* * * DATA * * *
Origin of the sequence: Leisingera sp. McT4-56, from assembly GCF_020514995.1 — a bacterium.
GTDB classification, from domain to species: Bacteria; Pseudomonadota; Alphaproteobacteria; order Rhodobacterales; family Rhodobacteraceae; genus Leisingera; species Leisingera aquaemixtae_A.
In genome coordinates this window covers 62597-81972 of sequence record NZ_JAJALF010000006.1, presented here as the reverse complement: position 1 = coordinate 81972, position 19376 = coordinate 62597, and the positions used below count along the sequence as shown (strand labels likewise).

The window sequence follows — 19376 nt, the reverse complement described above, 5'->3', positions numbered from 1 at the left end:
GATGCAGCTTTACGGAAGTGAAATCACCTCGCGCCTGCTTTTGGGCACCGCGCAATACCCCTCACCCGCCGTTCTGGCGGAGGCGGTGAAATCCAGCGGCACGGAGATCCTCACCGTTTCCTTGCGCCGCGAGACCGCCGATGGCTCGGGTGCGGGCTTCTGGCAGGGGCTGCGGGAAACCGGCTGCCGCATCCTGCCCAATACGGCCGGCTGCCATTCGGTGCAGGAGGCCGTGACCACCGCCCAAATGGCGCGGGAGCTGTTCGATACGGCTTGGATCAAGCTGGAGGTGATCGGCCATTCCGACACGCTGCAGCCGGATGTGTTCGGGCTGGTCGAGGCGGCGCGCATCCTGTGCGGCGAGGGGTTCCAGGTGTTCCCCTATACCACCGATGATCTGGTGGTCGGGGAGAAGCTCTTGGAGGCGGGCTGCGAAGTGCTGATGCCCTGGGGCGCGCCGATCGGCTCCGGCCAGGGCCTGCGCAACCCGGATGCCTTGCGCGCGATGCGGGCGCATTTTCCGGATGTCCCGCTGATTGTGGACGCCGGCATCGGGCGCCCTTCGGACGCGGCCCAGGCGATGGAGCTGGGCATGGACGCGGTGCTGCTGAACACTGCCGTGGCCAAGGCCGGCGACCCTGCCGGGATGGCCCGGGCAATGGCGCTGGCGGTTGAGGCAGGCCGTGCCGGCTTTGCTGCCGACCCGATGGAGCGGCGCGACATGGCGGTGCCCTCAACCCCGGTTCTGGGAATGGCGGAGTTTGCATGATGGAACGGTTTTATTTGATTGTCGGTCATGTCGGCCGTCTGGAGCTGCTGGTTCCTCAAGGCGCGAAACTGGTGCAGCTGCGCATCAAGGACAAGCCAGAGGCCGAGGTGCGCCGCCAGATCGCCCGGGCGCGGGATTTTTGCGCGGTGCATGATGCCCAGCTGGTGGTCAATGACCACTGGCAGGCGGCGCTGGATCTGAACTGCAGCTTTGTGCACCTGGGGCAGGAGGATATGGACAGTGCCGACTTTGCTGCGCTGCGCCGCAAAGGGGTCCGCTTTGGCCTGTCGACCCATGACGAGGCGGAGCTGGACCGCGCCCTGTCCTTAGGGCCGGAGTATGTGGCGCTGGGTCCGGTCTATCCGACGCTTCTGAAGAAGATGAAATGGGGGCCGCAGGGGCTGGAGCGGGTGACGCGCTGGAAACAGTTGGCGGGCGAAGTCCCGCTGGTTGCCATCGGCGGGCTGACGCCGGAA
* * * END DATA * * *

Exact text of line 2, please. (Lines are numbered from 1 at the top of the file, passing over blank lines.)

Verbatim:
GTDB classification, from domain to species: Bacteria; Pseudomonadota; Alphaproteobacteria; order Rhodobacterales; family Rhodobacteraceae; genus Leisingera; species Leisingera aquaemixtae_A.